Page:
Intersectional Dilemmas and Social Inequalities
This book explores the multiform and shifting location of borders and boundaries in social life, related to difference and belonging. It contributes to understanding categories of difference as a building block for forms of belonging and inequality in the world today and as underpinning modern capitalist societies and their forms of governance. Reflecting on the ways in which we might theorise the connections between different social divisions and identities, a translocational lens for addressing modalities of power is developed, stressing relationality, the spatio-temporal and the processual in social relations. The book is organised around contemporary dilemmas of difference and inequality, relating to fixities and fluidities in social life and to current developments in the areas of racialisation, migration, gender, sexuality and class relations, and in theorising the articulations of gender, class and ethnic hierarchies. Rejecting the view that gender, ethnicity, race, class or the more specific categories of migrants or refugees pertain to social groups with certain fixed characteristics, they are treated as interconnected and interdependent places within a landscape of inequality making. This innovative and groundbreaking book constitutes a significant contribution to scholarship on intersectionality.
Table of Contents
Prolegomena: a personal borderscape
1. Introduction. Marking places: dilemmas of difference and inequality
2. Branding places: dilemmas of ordering
3. Assembling places: dilemmas of articulation
4. Hierarchising places: dilemmas of class and stratification
5. Transgressing places: dilemmas of gender, intimacy and violence
6. Territorialising places: dilemmas of b/ordering the nation
7. Epilogos. Transforming places: towards a politics of translocation
Floya Anthias is Professor Emerita of Sociology and Social Justice at Roehampton University, London, UK. Amongst other works, she is the author of Ethnicity, Class, Gender and Migration, the co-author of Racialised Boundaries and the co-editor of Woman, Nation, State; Into the Margins: Migration and Exclusion in Southern Europe; Gender and Migration in Southern Europe: Women on the Move; Paradoxes of Integration: Female Migrants in Europe; Rethinking Anti-racisms: From Theory to Practice; Contesting Integration, Engendering Migration and Work and the Challenges of Belonging.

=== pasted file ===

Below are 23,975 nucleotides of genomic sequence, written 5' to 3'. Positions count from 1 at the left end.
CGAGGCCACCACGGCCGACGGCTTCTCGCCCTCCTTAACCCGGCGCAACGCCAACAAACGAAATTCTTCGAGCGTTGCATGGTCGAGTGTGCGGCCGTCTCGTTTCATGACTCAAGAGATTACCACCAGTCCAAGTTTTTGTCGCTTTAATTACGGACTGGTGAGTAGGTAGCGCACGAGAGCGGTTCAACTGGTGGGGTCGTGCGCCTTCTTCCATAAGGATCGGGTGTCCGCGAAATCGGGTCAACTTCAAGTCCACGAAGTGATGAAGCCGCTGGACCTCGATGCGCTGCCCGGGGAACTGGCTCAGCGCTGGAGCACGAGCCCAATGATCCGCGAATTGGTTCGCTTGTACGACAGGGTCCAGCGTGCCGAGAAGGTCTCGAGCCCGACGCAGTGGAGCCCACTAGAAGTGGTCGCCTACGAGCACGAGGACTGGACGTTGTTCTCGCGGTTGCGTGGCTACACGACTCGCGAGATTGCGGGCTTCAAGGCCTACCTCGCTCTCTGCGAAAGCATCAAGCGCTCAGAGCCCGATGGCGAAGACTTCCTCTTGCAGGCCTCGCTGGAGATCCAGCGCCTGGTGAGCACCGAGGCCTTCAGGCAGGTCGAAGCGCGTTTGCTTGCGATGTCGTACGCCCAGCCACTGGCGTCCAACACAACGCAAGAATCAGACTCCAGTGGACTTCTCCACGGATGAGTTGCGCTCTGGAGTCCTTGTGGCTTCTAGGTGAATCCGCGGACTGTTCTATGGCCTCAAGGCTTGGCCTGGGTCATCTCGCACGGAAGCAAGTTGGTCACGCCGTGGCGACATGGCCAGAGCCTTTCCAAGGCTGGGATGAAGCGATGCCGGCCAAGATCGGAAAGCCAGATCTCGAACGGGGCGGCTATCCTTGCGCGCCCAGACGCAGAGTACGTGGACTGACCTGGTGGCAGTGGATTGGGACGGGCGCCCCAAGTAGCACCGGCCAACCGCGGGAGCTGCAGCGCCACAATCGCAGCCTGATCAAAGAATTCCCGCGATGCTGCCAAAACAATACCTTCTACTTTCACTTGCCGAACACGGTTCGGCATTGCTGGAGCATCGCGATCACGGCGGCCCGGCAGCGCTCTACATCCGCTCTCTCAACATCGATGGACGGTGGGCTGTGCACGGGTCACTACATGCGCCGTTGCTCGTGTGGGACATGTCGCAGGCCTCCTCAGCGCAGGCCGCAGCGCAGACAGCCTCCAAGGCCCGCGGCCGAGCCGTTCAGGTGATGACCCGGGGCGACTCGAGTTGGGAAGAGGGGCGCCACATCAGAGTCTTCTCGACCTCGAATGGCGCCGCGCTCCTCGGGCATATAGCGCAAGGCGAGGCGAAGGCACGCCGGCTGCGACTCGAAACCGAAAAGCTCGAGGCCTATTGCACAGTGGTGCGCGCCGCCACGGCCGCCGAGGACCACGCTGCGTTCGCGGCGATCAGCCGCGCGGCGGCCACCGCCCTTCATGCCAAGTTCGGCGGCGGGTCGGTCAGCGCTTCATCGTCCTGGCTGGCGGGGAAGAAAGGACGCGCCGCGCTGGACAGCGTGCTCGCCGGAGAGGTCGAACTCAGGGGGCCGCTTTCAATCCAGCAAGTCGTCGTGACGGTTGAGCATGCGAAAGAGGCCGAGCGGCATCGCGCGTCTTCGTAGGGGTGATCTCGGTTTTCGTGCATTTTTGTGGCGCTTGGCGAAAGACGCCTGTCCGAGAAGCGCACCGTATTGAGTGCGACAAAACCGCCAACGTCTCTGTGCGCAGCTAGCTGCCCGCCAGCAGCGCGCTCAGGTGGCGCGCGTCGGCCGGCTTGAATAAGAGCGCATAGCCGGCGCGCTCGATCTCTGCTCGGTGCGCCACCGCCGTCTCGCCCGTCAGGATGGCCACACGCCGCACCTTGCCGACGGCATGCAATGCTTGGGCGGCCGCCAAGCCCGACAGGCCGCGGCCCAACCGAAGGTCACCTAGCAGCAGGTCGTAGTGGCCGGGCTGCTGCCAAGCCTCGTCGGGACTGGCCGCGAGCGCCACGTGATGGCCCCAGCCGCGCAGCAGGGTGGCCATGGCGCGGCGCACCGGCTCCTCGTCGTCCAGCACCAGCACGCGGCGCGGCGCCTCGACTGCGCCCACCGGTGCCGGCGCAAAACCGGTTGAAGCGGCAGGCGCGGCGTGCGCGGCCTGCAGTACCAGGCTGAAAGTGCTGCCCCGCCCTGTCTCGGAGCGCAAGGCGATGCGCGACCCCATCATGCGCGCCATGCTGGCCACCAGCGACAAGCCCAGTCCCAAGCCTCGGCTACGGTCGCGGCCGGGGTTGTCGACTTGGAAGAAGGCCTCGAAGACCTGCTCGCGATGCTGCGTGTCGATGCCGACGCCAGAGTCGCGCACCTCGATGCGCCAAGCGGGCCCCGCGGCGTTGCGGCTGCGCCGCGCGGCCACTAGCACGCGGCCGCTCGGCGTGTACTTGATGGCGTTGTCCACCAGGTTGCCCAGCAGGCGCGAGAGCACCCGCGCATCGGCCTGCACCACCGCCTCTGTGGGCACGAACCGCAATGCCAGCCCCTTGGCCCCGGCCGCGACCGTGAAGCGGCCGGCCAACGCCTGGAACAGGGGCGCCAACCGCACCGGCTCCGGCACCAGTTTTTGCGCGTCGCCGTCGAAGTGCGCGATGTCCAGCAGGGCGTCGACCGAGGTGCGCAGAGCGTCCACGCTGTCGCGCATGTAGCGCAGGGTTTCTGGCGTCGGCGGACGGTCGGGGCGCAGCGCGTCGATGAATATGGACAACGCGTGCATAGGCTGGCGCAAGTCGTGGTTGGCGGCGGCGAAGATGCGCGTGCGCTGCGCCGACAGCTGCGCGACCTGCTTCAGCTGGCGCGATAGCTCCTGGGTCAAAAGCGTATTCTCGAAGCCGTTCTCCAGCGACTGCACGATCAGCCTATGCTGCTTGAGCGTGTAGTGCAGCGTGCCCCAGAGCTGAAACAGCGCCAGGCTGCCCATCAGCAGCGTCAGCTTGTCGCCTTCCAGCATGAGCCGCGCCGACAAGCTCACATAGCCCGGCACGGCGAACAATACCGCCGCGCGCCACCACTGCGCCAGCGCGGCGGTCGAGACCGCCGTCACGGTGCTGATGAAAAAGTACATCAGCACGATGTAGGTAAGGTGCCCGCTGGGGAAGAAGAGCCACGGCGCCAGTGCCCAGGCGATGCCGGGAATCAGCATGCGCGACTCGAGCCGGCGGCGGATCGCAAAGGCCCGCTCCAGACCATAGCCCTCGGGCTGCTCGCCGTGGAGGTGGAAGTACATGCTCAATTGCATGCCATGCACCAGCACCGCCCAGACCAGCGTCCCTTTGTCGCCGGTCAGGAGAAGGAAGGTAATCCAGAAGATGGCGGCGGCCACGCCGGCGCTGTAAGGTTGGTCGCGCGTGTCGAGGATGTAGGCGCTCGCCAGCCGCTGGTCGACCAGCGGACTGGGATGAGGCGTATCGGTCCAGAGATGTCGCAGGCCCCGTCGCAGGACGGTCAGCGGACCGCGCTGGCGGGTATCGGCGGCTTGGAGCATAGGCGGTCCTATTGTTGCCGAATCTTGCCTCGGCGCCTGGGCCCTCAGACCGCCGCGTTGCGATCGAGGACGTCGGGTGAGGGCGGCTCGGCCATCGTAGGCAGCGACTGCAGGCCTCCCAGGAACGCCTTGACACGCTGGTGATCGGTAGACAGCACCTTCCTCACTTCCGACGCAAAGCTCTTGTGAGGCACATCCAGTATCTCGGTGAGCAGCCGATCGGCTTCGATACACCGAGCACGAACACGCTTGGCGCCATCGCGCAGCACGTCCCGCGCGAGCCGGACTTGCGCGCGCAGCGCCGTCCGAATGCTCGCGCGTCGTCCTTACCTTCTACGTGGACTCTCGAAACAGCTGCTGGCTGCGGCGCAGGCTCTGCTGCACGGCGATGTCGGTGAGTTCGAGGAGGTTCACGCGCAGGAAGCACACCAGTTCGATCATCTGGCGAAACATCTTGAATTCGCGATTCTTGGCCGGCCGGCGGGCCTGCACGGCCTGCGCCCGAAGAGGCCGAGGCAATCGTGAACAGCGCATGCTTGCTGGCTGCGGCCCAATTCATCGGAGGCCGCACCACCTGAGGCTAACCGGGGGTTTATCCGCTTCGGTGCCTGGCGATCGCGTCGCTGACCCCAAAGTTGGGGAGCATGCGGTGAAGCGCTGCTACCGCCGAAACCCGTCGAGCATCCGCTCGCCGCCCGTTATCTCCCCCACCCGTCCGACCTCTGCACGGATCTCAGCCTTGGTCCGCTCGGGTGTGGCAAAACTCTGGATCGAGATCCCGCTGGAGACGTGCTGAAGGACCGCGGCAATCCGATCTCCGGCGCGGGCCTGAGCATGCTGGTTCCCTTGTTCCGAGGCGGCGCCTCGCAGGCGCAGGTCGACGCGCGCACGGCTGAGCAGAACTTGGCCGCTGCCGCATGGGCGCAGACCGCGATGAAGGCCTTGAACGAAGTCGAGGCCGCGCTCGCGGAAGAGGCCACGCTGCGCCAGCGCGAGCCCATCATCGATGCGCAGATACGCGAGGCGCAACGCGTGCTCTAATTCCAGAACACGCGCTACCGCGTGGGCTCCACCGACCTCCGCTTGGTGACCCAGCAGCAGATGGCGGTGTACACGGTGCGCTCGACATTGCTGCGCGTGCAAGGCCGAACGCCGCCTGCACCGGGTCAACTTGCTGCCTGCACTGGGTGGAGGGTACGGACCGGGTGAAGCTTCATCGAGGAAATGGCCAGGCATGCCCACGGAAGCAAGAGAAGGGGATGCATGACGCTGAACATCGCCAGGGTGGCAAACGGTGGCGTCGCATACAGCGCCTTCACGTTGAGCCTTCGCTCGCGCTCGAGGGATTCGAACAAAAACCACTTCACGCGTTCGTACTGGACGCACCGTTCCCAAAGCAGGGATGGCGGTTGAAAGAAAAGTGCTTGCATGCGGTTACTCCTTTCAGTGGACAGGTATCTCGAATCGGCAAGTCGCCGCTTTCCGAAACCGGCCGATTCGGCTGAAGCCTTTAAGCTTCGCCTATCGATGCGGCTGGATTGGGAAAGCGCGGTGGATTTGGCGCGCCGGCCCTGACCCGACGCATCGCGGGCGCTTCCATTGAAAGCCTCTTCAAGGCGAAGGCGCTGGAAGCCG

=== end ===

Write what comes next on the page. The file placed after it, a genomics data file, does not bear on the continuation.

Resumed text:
"With a focus on processes of power underpinning ‘difference’ across such axes as class, race and gender, this text provides a sustained critique of essentialist thinking. Its innovative reworking of the concepts of intersectionality, stratification, and political economy is likely to set new agendas on addressing questions of inequality. Incisive theoretical and political analysis at its best." - Avtar Brah, Professor Emerita of Sociology, Birkbeck College, University of London
"Floya Anthias offers a nuanced and astute account of the changing forms of social inequality in the contemporary global environment. She challenges simplistic accounts of belonging and identity and seeks to show that we need to move beyond dominant paradigms and perspectives." - John Solomos, Professor of Sociology, University of Warwick, UK
"This book is a masterpiece: with a translocational lens, Anthias focuses on insights from studies on intersectionality, bordering and belonging, migration, nationalism, racism, violence, intimacy and social class and demonstrates how they are entangled in complicated ways. Yet, she is not satisfied with depicting dilemmas but instead provides heuristic tools and theoretical frames for their adequate analysis." - Helma Lutz, Goethe University Frankfurt, Germany, co-author of Gender and Migration: Transnational and Intersectional Prospects
"Translocational Belongings, introduced by incisive personal memories of growing up in an activist migrant family, captures the human condition of the migrant, offering a distinctive account of border crossings, in the real world and in sociological theory. Scrutinising intersecting hierarchies of race, gender, class, ascribed cultural differences and social inequalities, the author grounds new horizons for solidarity politics beyond fixed belonging." - Aleksandra Ålund, Professor Emerita, Linköping University, Sweden